May 24, 2013
By Joe Maniscalco
New York, NY – If organizing is the lifeblood of the new labor movement, than the forward-thinking and innovative strategies explored at a recent Murphy Institute panel discussion might as well be the oxygen that today’s unions need to breathe. (Watch Video)
“This has to be an entrepreneurial undertaking,” Freelancers Union Founder and Executive Director Sara Horowitz told labor supporters last week. “It is the act of building and putting things together. What is the essence of the union? The core thing it operates on is solidarity – some sense that we’re all in this together. The rest is open to complete free thinking."
Lately, some of labor’s biggest gains have come from organizing way outside the box by partnering with grassroots advocacy groups and associations – as witnessed in the RWDSU’s successful team-up with the WASH NY campaign, which is busy unionizing New York’s infamously exploitive car wash industry.
“We have the old labor movement and we have the new, emerging labor movement,” State Senator Diane Savino said. “There’s this new emerging group of labor activists that are working in areas that are really not the traditional industrial and manufacturing workforce. And we have to adapt our workforce to these new emerging workers and their leaders.”
In 2010, the National Domestic Workers Alliance’s creativity and perseverance culminated in passage of the Domestic Worker’s Bill of Rights in New York State. Earlier this month, Hawaii became the second state to pass similar protections. Seven other states are now on course to follow suit.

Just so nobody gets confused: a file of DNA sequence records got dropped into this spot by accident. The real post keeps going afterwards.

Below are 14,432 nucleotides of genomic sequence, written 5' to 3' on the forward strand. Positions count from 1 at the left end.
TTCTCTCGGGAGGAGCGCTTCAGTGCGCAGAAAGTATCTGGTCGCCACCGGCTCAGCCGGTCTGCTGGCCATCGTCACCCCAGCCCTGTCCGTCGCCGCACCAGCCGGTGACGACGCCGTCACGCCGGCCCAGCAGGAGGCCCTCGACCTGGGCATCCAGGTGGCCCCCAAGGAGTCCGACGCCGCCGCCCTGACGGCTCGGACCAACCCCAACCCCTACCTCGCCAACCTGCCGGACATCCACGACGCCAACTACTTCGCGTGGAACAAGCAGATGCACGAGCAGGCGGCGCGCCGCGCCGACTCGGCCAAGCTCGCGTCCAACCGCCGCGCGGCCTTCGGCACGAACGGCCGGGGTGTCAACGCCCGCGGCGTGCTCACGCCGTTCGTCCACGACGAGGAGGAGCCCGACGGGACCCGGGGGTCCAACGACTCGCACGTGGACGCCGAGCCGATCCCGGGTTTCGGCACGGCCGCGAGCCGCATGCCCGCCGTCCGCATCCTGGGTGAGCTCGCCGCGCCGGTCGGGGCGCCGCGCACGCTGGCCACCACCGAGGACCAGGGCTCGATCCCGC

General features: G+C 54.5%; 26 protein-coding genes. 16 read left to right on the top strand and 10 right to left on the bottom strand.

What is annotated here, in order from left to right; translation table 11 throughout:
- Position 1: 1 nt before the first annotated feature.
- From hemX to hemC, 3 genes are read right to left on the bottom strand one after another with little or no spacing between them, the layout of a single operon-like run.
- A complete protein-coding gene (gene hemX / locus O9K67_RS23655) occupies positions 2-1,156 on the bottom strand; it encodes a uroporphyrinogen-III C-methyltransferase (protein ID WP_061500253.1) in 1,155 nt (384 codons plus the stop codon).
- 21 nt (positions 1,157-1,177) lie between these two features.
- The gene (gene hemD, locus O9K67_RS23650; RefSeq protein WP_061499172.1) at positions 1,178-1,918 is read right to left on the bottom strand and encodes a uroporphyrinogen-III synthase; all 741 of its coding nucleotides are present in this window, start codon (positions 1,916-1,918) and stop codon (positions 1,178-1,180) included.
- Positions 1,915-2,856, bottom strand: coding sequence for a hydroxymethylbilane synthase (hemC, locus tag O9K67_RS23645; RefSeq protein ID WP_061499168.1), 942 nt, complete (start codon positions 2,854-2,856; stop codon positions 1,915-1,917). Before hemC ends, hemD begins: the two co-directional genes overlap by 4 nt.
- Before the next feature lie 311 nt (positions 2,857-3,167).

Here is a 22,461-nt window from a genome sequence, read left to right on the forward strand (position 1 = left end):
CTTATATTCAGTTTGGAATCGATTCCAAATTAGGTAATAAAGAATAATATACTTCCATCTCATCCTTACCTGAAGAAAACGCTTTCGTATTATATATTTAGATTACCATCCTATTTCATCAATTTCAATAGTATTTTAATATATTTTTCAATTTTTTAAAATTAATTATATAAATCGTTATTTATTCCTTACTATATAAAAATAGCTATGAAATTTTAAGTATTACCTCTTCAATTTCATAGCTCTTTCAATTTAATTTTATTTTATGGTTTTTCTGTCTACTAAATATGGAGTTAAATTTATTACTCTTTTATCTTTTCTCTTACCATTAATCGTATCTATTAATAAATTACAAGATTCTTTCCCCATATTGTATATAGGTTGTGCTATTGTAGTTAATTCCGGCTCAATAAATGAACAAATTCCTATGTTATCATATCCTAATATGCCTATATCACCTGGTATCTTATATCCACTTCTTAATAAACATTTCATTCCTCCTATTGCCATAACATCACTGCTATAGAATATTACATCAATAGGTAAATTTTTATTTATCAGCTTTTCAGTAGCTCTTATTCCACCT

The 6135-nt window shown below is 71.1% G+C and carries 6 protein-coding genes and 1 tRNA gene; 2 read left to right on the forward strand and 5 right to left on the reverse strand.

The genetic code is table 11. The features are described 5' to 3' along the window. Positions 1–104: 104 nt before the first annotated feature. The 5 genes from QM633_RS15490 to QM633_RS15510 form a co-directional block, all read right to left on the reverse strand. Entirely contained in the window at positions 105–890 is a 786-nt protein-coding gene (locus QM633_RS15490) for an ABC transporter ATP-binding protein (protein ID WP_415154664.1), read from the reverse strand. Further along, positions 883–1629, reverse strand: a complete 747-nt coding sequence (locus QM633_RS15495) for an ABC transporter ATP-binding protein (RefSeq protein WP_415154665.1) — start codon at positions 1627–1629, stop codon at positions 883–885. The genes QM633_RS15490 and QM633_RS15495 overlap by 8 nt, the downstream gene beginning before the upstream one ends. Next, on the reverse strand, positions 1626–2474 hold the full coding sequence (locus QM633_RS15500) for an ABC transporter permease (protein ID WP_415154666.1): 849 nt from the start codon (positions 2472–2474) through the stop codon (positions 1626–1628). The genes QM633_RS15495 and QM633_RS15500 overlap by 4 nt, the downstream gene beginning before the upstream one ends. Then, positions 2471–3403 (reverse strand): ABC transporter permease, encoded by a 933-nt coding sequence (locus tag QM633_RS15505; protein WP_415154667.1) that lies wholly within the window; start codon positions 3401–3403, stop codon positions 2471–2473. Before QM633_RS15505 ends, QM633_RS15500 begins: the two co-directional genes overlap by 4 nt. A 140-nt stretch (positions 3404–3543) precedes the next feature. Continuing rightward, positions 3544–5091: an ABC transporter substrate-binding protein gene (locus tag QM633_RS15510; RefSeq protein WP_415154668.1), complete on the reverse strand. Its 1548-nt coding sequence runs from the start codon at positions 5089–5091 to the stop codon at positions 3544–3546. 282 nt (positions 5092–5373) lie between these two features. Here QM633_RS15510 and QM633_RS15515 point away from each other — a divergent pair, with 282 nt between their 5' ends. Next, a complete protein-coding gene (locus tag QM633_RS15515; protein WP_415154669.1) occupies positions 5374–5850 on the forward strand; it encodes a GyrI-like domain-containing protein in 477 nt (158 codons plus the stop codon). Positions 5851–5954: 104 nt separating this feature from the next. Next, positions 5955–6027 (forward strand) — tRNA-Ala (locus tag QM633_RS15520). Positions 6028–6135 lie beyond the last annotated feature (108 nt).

“What we’ve realized is just establishing labor standards is a very important first step,” National Domestic Workers Alliance Director Ai-Jen Poo said. “But the opportunity here is to really shape the future of care, service work, and the economy as a whole. And in order to do that, we have to have a future vision that is bold and ambitious. That also has room for experimentation and for failure, that has lots of support and is also completely and utterly committed to organizing.”
Just last year, the New York Taxi Workers Alliance became chartered with the AFL-CIO. Inclusion into the Central Labor Council came in 2007. But the trailblazing group has been organizing drivers since 1996, staging successful strikes and forcing the occupants of City Hall to take notice.
“To us, it doesn’t matter what federation you are aligned with,” New York Taxi Workers Alliance Executive Director Bhairavi Desai said. “It is the organizations that have continued to organize and struggle outside of the traditional labor movement that have understood all along that we are one labor movement. We’re really proud to be affiliated with the AFL-CIO, but I wish that more people in the labor movement understood that ultimately, it’s not about the affiliations and the charterships – it’s about the fact that working people, against tremendous odds, have found creative ways to organize.”
Desai calls the Taxi Workers Alliance’s long odyssey “phenomenal.”
“Imagine how much more phenomenal our gains would be if we worked together as one unified movement,” she added.
Like the Taxi Workers Alliance and other aforementioned groups, the umbrella organization known as La Fuente with its roots in Washington Heights, has had a remarkable record of achievement rallying around issues of worker rights.
“This not about being each other’s friends,” La Fuente Executive Director Lucia Gomez-Jimenez said.“This is about being amazing partners and forging ahead and using the resources that we have collectively.”